Apr 1, 2017
Lane Cruises a Gay Barber from 30 Years Ago
This is Lane's weirdest paranormal experience:
When he was growing up in the 1950s and 1960s, he and his parents often went to the Broadway in downtown Los Angeles. It was one of those old-fashioned multi-story department stores with everything under the sun: sportswear, furniture, candy, bedspreads. He especially liked the toy section, where cute sales clerks would always ask "Can I help you, sir?" and make him feel special.
As an adult, Lane preferred gay-themed shops, so he went to the Broadway only occasionally, when he needed something that you couldn't get in West Hollywood.
That day in January 1982, he was shopping for a new comforter for his bed -- housewares, on the sixth floor.
As he walked down the aisles of sheets, towels, bedspreads, and pillows, he suddenly felt light-headed, and the room seemed to get darker. He thought he might faint.
Looking for a place to sit down, he walked toward the north side of the store, and saw a sign reading "Barber Shop."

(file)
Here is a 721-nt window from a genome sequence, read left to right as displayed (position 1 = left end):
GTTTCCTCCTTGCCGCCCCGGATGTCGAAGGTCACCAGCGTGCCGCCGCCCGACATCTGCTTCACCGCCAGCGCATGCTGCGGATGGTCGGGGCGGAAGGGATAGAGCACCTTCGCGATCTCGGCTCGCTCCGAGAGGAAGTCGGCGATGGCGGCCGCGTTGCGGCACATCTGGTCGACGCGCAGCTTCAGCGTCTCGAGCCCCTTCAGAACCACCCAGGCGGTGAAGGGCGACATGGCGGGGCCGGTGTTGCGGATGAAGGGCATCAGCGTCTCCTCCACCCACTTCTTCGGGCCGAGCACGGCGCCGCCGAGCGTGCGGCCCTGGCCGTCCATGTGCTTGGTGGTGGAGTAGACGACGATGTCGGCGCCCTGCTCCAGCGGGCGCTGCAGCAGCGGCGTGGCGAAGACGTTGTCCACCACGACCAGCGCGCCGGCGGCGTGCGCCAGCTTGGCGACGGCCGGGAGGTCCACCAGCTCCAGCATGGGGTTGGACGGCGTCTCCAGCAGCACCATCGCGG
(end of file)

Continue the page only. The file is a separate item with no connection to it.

He didn't remember a barber shop on that floor, but he pushed through a frosted-glass doorway.
It was very old fashioned, nothing like the modern hair salons that Lane usually went to. Wood paneling, fluorescent lamps, frayed red chairs, jars of weird green liquid with combs floating in them. Hair on the floor. An old black-and-white tv set was playing the 1950s sitcom I Love Lucy, with the sound off.
Several men in suits were waiting their turn, leafing through Field and Stream magazine or newspapers. One was staring a the tv screen.
There were two barbers working, one very young, in his 20s, with broad shoulders, a pleasantly solid physique, and very nice hands, thick, square, masculine. He had classically handsome features, high cheekbones, a dimpled chin, dark soulful eyes -- and a dorky crew cut.
You'd think barbers would have nice haircuts, Lane thought.
The other barber was middle aged, wearing horn-rimmed glasses. They must be father and son.
Lane wasn't feeling sick anymore, and his cruising instincts started up. Maybe he could flirt a little with the young barber (he thinks he was named Steve), find out if he was gay. He sat down in a chair that gave him a good view.
Soon Steve said "You're next."
"No, these other guys were here first," Lane protested.
"They're regulars. I get all the new customers," he said with a smile. "Dad insists."
The full story, with nude pictures, is on Tales of West Hollywood.